Opportunity of a Lifetime
CORAL GABLES, Fla. – Will Mallory fell in love with football at an early age.
His father, grandfather and uncles – all of whom have coached at a high level – undoubtedly fostered that love, often bringing him to games and practices where a young Mallory had the opportunity to meet – and learn from – some of the sport’s brightest stars.
Now, years after he hobnobbed with the likes of Jimmy Graham and Jeremy Shockey while his father, Mike, was on the New Orleans Saints coaching staff, Mallory stands ready to take the next step in his own football journey when the NFL Draft begins on Thursday in Kansas City.
Needless to say, the former Hurricanes tight end can’t wait to see what the future holds, not only for him but for the rest of his Miami teammates who will be hoping to get one of those coveted calls from an NFL team, too.
“You grow up dreaming of this moment. You just kind of mark off goals in your career of what you want to try and accomplish, so [the draft process] has been surreal,” Mallory said. “This has been a great experience. I’ve met a lot of great people and I’ve really enjoyed it.”
Like the rest of Miami’s draft-eligible prospects, Mallory has spent the better part of the last four months going through the job interview of his life.
He and former Hurricanes cornerback Tyrique Stevenson had the opportunity to show NFL personnel what they could do at both the Senior Bowl and the NFL Combine. There have been countless meetings and conversations with scouts, coaches and general managers.
And last month, the pair returned to Coral Gables for one last opportunity to take the field in orange and green with their teammates at Miami’s Pro Day.
All of it has been a bit of a blur, but, Mallory said, the experience has only deepened his love for the game he has played all his life.
“When you’re getting ready for those meetings and interviews with NFL teams, you’re studying football like a coach so you can explain it like a coach and show them how professional you are and how much this game means to you,” said Mallory, who had a team-high 42 catches for a team-high 538 yards last season for the Hurricanes. “It’s been a really cool experience and I feel like I’ve fallen even more in love with the game, which just gets me more excited to take this to the next level. This is what I want to do for my career as long as I’m able to.”
Stevenson has tried to make the most of his draft experience, too.
The cornerback, who had 25 tackles and two interceptions last season has seen his draft stock rise in recent weeks after strong showings first in Mobile, then Indianapolis.
But, as the draft approaches, Stevenson said he is doing his best to focus not on when his name might be called, but on the opportunity that awaits him when it is.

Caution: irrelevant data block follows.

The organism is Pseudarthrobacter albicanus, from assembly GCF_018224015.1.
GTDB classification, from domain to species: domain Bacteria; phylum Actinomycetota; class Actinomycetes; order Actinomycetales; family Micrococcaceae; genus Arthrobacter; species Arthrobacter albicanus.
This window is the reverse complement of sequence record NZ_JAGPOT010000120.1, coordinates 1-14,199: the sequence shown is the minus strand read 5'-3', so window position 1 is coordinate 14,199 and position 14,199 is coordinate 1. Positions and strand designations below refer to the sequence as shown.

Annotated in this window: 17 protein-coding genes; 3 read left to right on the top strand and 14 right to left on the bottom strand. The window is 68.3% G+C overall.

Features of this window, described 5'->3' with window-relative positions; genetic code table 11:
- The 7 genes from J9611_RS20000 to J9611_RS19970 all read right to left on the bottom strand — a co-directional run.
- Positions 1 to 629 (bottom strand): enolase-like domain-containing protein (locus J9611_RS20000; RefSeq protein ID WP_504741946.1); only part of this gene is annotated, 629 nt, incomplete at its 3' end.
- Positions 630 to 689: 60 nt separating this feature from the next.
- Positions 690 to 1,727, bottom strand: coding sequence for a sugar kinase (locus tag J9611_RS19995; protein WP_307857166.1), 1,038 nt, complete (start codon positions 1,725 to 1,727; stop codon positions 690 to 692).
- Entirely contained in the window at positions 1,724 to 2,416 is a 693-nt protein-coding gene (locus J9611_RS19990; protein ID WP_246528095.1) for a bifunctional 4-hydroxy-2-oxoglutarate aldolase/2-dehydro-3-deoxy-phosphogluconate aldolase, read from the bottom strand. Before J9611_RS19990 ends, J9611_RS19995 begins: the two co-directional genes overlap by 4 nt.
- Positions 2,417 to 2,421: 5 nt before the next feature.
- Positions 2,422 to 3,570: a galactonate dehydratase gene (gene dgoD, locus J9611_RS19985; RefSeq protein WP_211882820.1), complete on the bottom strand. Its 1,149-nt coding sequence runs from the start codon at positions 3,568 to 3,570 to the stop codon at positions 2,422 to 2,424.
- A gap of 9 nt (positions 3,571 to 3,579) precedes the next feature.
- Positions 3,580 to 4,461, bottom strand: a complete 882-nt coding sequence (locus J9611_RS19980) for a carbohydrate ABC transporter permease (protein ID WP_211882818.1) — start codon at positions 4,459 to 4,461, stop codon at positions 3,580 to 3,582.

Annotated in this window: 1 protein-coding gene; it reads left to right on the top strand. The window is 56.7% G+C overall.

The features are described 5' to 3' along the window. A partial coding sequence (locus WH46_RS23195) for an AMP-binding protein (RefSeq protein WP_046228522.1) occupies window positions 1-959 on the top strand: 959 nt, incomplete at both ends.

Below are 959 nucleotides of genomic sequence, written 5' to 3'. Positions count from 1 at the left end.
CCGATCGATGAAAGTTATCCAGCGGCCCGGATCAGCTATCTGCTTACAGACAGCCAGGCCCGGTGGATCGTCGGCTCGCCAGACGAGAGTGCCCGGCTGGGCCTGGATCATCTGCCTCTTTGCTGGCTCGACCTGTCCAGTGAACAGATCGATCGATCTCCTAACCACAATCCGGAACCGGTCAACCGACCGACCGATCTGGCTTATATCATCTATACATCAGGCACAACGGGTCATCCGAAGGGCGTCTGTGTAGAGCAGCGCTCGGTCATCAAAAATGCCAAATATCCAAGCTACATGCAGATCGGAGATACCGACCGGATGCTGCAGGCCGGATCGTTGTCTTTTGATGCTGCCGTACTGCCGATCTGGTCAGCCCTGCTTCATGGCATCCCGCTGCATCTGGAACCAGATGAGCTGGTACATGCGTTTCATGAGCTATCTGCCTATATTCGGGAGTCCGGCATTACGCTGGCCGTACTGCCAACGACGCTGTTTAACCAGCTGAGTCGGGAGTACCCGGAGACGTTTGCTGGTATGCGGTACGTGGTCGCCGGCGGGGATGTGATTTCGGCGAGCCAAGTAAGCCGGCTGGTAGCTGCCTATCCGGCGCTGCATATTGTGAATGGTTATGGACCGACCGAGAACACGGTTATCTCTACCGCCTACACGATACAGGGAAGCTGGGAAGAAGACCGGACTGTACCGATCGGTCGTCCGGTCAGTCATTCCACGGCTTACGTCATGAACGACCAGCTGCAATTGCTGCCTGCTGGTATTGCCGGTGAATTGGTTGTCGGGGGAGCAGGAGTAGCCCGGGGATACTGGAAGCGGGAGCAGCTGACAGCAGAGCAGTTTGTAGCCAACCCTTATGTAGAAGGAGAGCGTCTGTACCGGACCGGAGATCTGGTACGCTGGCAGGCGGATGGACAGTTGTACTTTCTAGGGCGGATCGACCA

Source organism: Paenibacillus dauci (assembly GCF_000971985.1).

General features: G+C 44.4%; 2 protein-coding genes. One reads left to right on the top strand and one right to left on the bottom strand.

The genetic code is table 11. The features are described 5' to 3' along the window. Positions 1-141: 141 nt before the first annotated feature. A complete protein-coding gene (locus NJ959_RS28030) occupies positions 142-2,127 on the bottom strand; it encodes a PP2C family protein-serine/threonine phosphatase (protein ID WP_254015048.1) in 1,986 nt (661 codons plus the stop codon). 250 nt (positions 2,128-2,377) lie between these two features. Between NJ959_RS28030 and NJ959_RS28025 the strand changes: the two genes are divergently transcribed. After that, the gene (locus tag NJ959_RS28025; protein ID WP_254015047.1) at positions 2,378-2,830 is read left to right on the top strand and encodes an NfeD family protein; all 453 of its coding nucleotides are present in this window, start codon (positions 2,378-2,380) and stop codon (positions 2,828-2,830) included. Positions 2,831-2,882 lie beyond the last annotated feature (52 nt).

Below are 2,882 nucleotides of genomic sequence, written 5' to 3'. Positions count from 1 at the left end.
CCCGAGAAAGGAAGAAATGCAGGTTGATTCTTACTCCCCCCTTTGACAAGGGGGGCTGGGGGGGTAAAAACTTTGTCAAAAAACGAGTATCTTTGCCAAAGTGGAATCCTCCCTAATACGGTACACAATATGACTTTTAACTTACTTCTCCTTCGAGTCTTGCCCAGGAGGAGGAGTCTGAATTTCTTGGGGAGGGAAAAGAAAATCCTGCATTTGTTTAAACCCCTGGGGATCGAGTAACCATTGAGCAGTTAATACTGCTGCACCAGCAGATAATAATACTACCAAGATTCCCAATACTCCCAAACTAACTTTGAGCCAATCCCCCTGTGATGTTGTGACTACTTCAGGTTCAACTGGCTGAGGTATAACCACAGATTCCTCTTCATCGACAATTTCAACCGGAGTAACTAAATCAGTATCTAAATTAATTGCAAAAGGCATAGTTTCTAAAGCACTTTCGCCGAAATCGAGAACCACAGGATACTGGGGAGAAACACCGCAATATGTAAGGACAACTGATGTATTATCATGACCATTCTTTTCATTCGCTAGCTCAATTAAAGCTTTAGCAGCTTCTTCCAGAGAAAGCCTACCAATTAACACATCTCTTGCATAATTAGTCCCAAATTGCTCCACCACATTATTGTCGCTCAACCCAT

“I really don’t have a preference. I’ve been putting in the work for so long…I just have been playing football forever and I love the game of football,” Stevenson said at Miami’s Pro Day. “Whatever opportunity I’m blessed with and whatever selection I get picked with, once I’m in the door, I’m going to give it my all while I’m there.”
Stevenson – a transfer who started his college career at Georgia – also made it clear at Pro Day that he believes his time as a Hurricane helped prepare him for the next level.
“Transferring from Georgia to Miami gave me that [exposure to a] different type of game,” Stevenson said. “The SEC is really big-boy ball…It’s a lot of running, a lot of in-between-the-tackles. The ACC is more of a passing league…It just gave me the opportunity to get the full loop around.”
And for Stevenson, a South Florida native who starred at Miami’s Southridge High, the opportunity to play college football in his hometown was also personal.
Family and friends had the opportunity to cheer him on and he hopes he was able to serve as a role model for some of the aspiring young football players in his childhood neighborhood.
That’s part of the reason Stevenson is already working to establish an organization that he says will help those young athletes find the same opportunities in the game he did.
“I just want to be able to inspire, to be honest. Right now, I’m starting a non-profit program and the only reason I’m starting that is to be able to give kids the opportunities that I had,” Stevenson told reporters at the NFL Combine. “I had a 7-on-7 [team] that was a non-profit and it gave me the opportunity to be able to travel the world, see the world and see there are other things outside of Miami and that football can take you a long way once you lock in and focus.
“I’m starting that right now to use my platform and the stage that I’m on just to be able to give back. At the end of the day, I want to take all the knowledge that I gained and everything…if I can spark one person, one kid’s life, just to get him that motivation not to give up, I made the impact that I needed to.”
For Stevenson, Mallory and the rest of the draft-eligible Hurricanes, this weekend has the potential to be life-changing, an opportunity for them to see dreams become reality.
And, they know, it’s also a chance to add their names to Miami’s rich NFL Draft history.
That’s not something any of them take for granted.
“I wanted to be a part of that ‘Tight End U’ tradition. I wanted to be part of that tradition of guys going to the league,” Mallory said. “To be able to have the opportunity to do that just means a lot. That’s why I came here. That’s what I think is so special about Miami. I want to continue that tradition and legacy. Just having this opportunity really means a lot to me.”